Genetic Automata

The System is Gamed: Larry Achiampong and David Blandy’s Genetic Automata

The System is Gamed: Larry Achiampong and David Blandy’s Genetic Automata first published (in a slightly different version) by The Art Newspaper, 14 Aug 2023, timed with an exhibition of these four short video installations (and associated specimens) at the Wellcome Collection, 8 June 2023 – 11 February 2024

A Terrible Fiction (2019) begins with ‘natural’ selection, which is to say with images of birds collected by Charles Darwin from the Eastern Pacific expeditions that would inform his pioneering work in evolutionary speciation. These birds, now stuffed and itemised, are hidden away in a Natural History Museum archive to which artists Larry Achiampong and David Blandy were given rare access for filming – although only the archivist, whose hand is seen at the end, was allowed to make physical contact with the specimens.

One of four short video installations, known collectively as Genetic Automata, which the Wellcome Collection has brought together for the first time in a special exhibition, A Terrible Fiction is preoccupied with selection and exclusion, from Darwin’s instructor in taxidermy John Edmonstone, a Black man effaced and anonymised in the historical record (in his letters, Darwin referred to the former slave by race rather than by name), down to the white (or Springfield-yellow) colour that is the ‘default’ for faces selected as avatars in computer games or on social media.

The phrase ‘a terrible fiction’ recurs across the other three films in the series – A Lament For Power (2020), Dust To Data (2021) and the premièring _GOD_MODE_ (2023) – and might readily have served as the title for any of them. Achiampong and Blandy are interested in the blinkered biases that have insinuated their way into the studies of evolution, anthropology, genetics and archaeology, lending a veneer of scientific authority to the foundation myths of white supremacy and patriarchy, while permeating the ideologies of modernity along falsely premised divisions of race, class and gender. Who we are, the very construction of our identities, the artists suggest, emerges from an insidiously ingrained system that is gamed to play favourites – and Achiampong and Blandy use the iconography of video games to suggest a world bounded by deeply encoded parameters that prescribe choice for some while denying it to others.

So in Dust to Data, the ruins of ancient civilisations are presented as virtual playgrounds, even as the stories about them that have become embedded in archaeological discourse are debunked for their lack of grounding in reality. In A Lament For Power, a CG cityscape is shown being overtaken by an expanding black mass – a symbol both of white racist fears about replacement, and of the DNA culture taken (without knowledge or consent) from the unremunerated, largely unsung Black American Henrietta Lacks and replicated to map the Human Genome and transform the world (for the profit of white men in white coats). And in _GOD_MODE_, which is named for a consequence-free playing mode in video games, a digital spider, representing the West African shape-shifting trickster god Anansi, crawls unnoticed through server banks – a literal bug in the system – before fancifully weaving its own narrative web to reset the game. The new landscapes of these virtual realms are open to colonisation by old ideas and to exploitation by an old guard – but they equally afford possibilities for a rewriting of the programme.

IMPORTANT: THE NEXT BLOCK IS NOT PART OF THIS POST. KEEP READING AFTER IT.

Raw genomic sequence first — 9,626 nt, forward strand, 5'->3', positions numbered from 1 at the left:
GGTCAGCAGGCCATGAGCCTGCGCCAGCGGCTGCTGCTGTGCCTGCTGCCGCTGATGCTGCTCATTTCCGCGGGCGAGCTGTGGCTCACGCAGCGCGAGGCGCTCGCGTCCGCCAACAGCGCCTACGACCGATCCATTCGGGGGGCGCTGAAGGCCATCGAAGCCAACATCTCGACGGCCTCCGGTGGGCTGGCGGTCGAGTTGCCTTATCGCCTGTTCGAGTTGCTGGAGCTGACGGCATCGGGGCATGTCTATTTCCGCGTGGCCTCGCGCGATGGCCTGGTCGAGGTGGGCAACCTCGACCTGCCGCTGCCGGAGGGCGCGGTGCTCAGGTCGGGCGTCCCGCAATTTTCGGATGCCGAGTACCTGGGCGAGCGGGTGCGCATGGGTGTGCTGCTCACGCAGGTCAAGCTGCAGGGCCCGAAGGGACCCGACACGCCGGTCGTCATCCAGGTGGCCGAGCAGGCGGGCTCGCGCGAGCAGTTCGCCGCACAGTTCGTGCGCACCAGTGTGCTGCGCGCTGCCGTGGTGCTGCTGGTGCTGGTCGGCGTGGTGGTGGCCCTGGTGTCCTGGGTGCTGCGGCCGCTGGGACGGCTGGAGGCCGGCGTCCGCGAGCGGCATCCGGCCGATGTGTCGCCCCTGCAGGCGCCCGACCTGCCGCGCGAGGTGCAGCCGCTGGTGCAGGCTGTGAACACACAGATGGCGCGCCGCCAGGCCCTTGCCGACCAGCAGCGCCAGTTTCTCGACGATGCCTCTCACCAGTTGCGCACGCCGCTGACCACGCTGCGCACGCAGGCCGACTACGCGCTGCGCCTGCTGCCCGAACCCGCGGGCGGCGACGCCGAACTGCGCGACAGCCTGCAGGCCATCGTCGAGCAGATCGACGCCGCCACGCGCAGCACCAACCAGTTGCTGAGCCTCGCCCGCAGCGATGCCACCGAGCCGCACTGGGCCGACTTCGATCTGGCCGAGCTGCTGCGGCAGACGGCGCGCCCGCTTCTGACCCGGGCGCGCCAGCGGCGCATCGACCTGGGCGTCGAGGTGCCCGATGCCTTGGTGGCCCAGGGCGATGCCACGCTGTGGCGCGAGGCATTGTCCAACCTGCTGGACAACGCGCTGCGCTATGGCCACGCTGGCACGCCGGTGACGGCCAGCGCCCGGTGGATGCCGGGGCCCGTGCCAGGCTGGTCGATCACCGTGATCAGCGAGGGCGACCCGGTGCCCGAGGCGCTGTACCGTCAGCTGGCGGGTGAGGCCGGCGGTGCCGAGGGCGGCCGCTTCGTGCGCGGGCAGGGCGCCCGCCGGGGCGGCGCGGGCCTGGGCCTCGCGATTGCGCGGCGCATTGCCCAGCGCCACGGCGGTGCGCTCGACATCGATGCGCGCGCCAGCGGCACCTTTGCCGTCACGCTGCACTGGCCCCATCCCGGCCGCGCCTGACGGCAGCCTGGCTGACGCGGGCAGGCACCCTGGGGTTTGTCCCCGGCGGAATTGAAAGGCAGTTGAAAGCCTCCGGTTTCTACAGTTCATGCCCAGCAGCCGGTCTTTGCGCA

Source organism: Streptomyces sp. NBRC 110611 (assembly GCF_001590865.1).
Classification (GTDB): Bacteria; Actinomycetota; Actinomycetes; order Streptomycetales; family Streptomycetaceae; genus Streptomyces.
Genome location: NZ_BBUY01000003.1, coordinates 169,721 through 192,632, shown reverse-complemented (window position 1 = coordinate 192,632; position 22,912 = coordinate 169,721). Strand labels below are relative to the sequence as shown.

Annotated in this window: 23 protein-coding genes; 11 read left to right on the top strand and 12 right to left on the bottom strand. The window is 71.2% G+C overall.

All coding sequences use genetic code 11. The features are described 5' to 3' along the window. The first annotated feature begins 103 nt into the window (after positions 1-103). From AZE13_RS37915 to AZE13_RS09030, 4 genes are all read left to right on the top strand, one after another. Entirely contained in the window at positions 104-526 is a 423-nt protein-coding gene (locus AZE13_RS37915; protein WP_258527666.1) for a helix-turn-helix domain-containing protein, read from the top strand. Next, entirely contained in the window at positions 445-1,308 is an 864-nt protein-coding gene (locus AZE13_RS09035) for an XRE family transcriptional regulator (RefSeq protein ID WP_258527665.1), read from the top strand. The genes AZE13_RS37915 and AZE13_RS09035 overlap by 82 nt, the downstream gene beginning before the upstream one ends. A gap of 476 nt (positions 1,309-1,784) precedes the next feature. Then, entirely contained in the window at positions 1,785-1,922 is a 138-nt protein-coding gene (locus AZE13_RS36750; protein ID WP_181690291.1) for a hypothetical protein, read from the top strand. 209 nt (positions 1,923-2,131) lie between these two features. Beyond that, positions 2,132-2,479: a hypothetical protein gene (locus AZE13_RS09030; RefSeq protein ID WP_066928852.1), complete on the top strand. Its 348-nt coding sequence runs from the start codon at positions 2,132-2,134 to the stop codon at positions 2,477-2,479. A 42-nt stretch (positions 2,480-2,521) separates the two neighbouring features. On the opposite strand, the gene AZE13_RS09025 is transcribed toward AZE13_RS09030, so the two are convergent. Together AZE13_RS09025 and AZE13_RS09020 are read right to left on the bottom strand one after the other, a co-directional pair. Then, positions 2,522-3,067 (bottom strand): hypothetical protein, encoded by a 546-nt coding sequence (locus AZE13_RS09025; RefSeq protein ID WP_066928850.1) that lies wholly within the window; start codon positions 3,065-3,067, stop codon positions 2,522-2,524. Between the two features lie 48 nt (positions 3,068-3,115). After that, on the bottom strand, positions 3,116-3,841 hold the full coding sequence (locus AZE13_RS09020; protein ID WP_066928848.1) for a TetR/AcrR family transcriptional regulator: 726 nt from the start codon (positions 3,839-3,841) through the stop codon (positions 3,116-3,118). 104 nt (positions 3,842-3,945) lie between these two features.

Genetic Automata
David Blandy and Larry Achiampong

The artists themselves have skin in this game – not just because they are both keen online gamers, but also because A Terrible Fiction features their contrasting epidermises in extreme close-up, reducing their racial differences to pure surface. Genetic Automata is a work of dialectic. Several of the films are actually narrated by both artists in a free-associative exchange of ideas – but there is also the dialogue between the tenacious ‘his story’ that these men chronicle, and the irony that they use to subvert its stranglehold on our very way of thinking. The richly convoluted scripts – sometimes dry and witty, sometimes angry and accusatory, always provocative – deploy wordplay and mixed metaphors as weapons to tease apart the contradictions in an oppressive status quo.

Perhaps, though, the greatest irony here is one of setting. Darwin’s Victorian half-cousin Francis Galton, whose long-influential work in biological racism is the starting point of _GOD_MODE_, coined the term ’eugenics’ and established the first laboratory devoted to its study at University College London, just across the road from this exhibition. There, in a sign that the landscape can eventually change, Galton’s work has, over more than a century, been gradually repudiated. The conversation – of which this series forms a part – continues. 

strap: Larry Achiampong and David Blandy’s Wellcome Collection show explores the ‘terrible fictions’ within scientific racism

Anton Bitel